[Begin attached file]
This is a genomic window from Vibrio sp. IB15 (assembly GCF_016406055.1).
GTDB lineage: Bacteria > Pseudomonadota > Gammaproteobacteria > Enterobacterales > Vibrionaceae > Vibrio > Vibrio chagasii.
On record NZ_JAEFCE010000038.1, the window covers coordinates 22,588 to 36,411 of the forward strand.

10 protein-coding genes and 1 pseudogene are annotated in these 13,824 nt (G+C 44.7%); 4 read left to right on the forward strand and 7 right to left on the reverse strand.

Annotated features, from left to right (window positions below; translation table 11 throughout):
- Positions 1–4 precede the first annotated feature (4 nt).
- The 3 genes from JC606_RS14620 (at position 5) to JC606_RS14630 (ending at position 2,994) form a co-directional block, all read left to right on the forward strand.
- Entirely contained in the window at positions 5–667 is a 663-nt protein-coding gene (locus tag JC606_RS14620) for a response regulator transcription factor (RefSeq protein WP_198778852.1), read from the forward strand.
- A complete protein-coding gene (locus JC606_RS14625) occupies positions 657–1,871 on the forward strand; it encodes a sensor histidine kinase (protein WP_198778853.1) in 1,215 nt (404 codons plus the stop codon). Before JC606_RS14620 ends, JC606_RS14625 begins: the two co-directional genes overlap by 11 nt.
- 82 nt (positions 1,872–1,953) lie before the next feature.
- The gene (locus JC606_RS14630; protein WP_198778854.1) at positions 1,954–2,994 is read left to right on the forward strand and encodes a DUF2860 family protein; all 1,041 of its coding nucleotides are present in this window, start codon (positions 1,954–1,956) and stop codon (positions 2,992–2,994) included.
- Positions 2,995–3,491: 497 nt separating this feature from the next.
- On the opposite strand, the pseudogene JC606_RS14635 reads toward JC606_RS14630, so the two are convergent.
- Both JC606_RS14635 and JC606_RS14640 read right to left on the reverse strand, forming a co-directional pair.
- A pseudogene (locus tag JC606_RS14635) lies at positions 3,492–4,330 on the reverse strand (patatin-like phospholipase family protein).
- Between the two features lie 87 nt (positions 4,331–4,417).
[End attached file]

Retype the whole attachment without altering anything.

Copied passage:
This is a genomic window from Vibrio sp. IB15 (assembly GCF_016406055.1).
GTDB lineage: Bacteria > Pseudomonadota > Gammaproteobacteria > Enterobacterales > Vibrionaceae > Vibrio > Vibrio chagasii.
On record NZ_JAEFCE010000038.1, the window covers coordinates 22,588 to 36,411 of the forward strand.

10 protein-coding genes and 1 pseudogene are annotated in these 13,824 nt (G+C 44.7%); 4 read left to right on the forward strand and 7 right to left on the reverse strand.

Annotated features, from left to right (window positions below; translation table 11 throughout):
- Positions 1–4 precede the first annotated feature (4 nt).
- The 3 genes from JC606_RS14620 (at position 5) to JC606_RS14630 (ending at position 2,994) form a co-directional block, all read left to right on the forward strand.
- Entirely contained in the window at positions 5–667 is a 663-nt protein-coding gene (locus tag JC606_RS14620) for a response regulator transcription factor (RefSeq protein WP_198778852.1), read from the forward strand.
- A complete protein-coding gene (locus JC606_RS14625) occupies positions 657–1,871 on the forward strand; it encodes a sensor histidine kinase (protein WP_198778853.1) in 1,215 nt (404 codons plus the stop codon). Before JC606_RS14620 ends, JC606_RS14625 begins: the two co-directional genes overlap by 11 nt.
- 82 nt (positions 1,872–1,953) lie before the next feature.
- The gene (locus JC606_RS14630; protein WP_198778854.1) at positions 1,954–2,994 is read left to right on the forward strand and encodes a DUF2860 family protein; all 1,041 of its coding nucleotides are present in this window, start codon (positions 1,954–1,956) and stop codon (positions 2,992–2,994) included.
- Positions 2,995–3,491: 497 nt separating this feature from the next.
- On the opposite strand, the pseudogene JC606_RS14635 reads toward JC606_RS14630, so the two are convergent.
- Both JC606_RS14635 and JC606_RS14640 read right to left on the reverse strand, forming a co-directional pair.
- A pseudogene (locus tag JC606_RS14635) lies at positions 3,492–4,330 on the reverse strand (patatin-like phospholipase family protein).
- Between the two features lie 87 nt (positions 4,331–4,417).